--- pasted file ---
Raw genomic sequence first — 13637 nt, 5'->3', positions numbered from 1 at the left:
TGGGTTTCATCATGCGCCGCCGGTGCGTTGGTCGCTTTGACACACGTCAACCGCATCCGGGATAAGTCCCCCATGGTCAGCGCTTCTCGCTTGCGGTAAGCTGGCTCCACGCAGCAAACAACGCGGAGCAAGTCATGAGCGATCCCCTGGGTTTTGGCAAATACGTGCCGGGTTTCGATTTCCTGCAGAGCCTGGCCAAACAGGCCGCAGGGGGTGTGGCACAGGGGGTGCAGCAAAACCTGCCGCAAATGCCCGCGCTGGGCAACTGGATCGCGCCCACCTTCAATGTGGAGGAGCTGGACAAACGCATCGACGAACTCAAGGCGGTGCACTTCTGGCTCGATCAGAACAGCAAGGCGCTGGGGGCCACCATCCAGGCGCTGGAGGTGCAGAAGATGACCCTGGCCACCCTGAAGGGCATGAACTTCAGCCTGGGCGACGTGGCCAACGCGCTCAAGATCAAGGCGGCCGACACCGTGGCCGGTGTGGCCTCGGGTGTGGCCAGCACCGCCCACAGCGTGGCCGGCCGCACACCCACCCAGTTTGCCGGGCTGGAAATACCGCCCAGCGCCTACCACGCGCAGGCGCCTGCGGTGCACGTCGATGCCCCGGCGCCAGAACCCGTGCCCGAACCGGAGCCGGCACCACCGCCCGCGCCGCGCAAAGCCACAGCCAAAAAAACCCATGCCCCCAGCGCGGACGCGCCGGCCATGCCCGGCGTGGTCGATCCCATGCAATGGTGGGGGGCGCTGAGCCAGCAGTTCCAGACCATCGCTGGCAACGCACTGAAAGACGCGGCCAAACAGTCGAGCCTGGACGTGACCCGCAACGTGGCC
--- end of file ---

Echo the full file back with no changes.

Raw genomic sequence first — 13637 nt, 5'->3', positions numbered from 1 at the left:
TGGGTTTCATCATGCGCCGCCGGTGCGTTGGTCGCTTTGACACACGTCAACCGCATCCGGGATAAGTCCCCCATGGTCAGCGCTTCTCGCTTGCGGTAAGCTGGCTCCACGCAGCAAACAACGCGGAGCAAGTCATGAGCGATCCCCTGGGTTTTGGCAAATACGTGCCGGGTTTCGATTTCCTGCAGAGCCTGGCCAAACAGGCCGCAGGGGGTGTGGCACAGGGGGTGCAGCAAAACCTGCCGCAAATGCCCGCGCTGGGCAACTGGATCGCGCCCACCTTCAATGTGGAGGAGCTGGACAAACGCATCGACGAACTCAAGGCGGTGCACTTCTGGCTCGATCAGAACAGCAAGGCGCTGGGGGCCACCATCCAGGCGCTGGAGGTGCAGAAGATGACCCTGGCCACCCTGAAGGGCATGAACTTCAGCCTGGGCGACGTGGCCAACGCGCTCAAGATCAAGGCGGCCGACACCGTGGCCGGTGTGGCCTCGGGTGTGGCCAGCACCGCCCACAGCGTGGCCGGCCGCACACCCACCCAGTTTGCCGGGCTGGAAATACCGCCCAGCGCCTACCACGCGCAGGCGCCTGCGGTGCACGTCGATGCCCCGGCGCCAGAACCCGTGCCCGAACCGGAGCCGGCACCACCGCCCGCGCCGCGCAAAGCCACAGCCAAAAAAACCCATGCCCCCAGCGCGGACGCGCCGGCCATGCCCGGCGTGGTCGATCCCATGCAATGGTGGGGGGCGCTGAGCCAGCAGTTCCAGACCATCGCTGGCAACGCACTGAAAGACGCGGCCAAACAGTCGAGCCTGGACGTGACCCGCAACGTGGCC